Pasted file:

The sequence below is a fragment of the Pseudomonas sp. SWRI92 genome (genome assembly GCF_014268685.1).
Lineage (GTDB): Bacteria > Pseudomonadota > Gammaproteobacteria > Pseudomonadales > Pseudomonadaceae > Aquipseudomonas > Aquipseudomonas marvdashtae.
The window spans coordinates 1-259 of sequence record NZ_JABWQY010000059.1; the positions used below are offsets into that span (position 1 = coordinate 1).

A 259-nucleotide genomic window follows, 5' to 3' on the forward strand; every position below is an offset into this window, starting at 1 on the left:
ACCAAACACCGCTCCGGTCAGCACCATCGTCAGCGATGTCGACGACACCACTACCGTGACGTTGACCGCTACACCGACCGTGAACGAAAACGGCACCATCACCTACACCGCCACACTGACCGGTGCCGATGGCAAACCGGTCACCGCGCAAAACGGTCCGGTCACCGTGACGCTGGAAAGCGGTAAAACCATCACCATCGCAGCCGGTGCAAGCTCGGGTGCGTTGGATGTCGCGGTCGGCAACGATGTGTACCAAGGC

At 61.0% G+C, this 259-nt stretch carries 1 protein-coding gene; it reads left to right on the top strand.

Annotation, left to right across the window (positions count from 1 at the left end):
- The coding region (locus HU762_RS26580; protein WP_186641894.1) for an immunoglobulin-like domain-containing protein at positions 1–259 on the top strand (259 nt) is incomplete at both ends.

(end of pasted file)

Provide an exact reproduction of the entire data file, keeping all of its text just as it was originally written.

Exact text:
The sequence below is a fragment of the Pseudomonas sp. SWRI92 genome (genome assembly GCF_014268685.1).
Lineage (GTDB): Bacteria > Pseudomonadota > Gammaproteobacteria > Pseudomonadales > Pseudomonadaceae > Aquipseudomonas > Aquipseudomonas marvdashtae.
The window spans coordinates 1-259 of sequence record NZ_JABWQY010000059.1; the positions used below are offsets into that span (position 1 = coordinate 1).

A 259-nucleotide genomic window follows, 5' to 3' on the forward strand; every position below is an offset into this window, starting at 1 on the left:
ACCAAACACCGCTCCGGTCAGCACCATCGTCAGCGATGTCGACGACACCACTACCGTGACGTTGACCGCTACACCGACCGTGAACGAAAACGGCACCATCACCTACACCGCCACACTGACCGGTGCCGATGGCAAACCGGTCACCGCGCAAAACGGTCCGGTCACCGTGACGCTGGAAAGCGGTAAAACCATCACCATCGCAGCCGGTGCAAGCTCGGGTGCGTTGGATGTCGCGGTCGGCAACGATGTGTACCAAGGC

At 61.0% G+C, this 259-nt stretch carries 1 protein-coding gene; it reads left to right on the top strand.

Annotation, left to right across the window (positions count from 1 at the left end):
- The coding region (locus HU762_RS26580; protein WP_186641894.1) for an immunoglobulin-like domain-containing protein at positions 1–259 on the top strand (259 nt) is incomplete at both ends.